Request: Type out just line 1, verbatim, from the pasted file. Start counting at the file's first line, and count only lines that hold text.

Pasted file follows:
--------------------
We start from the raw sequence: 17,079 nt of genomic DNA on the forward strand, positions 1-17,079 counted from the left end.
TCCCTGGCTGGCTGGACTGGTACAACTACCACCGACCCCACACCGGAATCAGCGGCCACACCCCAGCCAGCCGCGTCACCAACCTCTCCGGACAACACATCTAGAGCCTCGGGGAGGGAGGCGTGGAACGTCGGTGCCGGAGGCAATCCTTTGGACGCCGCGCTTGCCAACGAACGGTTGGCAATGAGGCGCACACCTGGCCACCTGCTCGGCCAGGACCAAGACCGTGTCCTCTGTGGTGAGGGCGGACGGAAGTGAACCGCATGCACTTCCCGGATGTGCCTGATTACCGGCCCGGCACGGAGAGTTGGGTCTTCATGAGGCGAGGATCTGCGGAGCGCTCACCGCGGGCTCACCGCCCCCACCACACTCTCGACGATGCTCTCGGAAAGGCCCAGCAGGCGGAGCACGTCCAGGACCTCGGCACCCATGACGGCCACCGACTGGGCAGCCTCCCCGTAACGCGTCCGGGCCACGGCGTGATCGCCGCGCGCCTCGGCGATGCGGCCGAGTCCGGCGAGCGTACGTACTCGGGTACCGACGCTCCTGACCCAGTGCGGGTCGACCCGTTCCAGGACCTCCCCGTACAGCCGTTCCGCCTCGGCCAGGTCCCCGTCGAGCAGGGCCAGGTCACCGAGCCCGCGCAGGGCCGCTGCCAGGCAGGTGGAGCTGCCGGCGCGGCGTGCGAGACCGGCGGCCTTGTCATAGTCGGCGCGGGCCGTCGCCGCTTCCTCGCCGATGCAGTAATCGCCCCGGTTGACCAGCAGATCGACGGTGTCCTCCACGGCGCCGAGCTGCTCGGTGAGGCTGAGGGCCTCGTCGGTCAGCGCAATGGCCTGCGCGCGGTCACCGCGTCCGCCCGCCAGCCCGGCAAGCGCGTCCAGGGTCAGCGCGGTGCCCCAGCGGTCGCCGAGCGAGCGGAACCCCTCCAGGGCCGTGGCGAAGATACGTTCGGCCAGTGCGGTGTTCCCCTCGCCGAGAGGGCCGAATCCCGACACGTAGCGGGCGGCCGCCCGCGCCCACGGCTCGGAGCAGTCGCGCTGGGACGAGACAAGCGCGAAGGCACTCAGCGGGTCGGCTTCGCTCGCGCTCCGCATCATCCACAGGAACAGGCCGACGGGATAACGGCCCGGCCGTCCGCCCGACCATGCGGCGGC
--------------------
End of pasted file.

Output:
We start from the raw sequence: 17,079 nt of genomic DNA on the forward strand, positions 1-17,079 counted from the left end.